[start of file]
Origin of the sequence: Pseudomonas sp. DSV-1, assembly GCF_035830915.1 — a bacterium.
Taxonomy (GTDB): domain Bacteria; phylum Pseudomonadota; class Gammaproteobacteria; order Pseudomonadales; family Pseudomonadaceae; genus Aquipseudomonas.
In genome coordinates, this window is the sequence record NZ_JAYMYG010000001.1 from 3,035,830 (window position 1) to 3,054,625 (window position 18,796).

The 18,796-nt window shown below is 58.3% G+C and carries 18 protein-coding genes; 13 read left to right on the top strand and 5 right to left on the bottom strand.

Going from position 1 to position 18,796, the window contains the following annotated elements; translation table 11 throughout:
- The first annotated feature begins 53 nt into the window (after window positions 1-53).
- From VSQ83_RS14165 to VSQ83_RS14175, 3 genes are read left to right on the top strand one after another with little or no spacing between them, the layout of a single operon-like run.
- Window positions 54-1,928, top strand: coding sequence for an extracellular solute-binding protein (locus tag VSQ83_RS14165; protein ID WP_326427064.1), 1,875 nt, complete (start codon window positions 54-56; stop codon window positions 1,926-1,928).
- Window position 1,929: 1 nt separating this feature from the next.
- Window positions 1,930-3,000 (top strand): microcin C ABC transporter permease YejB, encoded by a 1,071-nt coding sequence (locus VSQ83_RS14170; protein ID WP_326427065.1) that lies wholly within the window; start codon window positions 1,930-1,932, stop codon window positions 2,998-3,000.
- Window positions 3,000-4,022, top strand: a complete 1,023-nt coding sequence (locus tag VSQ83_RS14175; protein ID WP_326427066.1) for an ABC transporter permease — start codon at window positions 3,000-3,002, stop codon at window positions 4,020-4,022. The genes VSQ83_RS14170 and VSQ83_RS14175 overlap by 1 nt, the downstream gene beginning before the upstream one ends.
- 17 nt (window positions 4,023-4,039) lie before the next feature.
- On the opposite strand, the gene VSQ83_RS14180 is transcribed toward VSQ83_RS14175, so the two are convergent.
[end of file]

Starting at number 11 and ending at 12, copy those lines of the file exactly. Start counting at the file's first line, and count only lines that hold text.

- Window positions 3,000-4,022, top strand: a complete 1,023-nt coding sequence (locus tag VSQ83_RS14175; protein ID WP_326427066.1) for an ABC transporter permease — start codon at window positions 3,000-3,002, stop codon at window positions 4,020-4,022. The genes VSQ83_RS14170 and VSQ83_RS14175 overlap by 1 nt, the downstream gene beginning before the upstream one ends.
- 17 nt (window positions 4,023-4,039) lie before the next feature.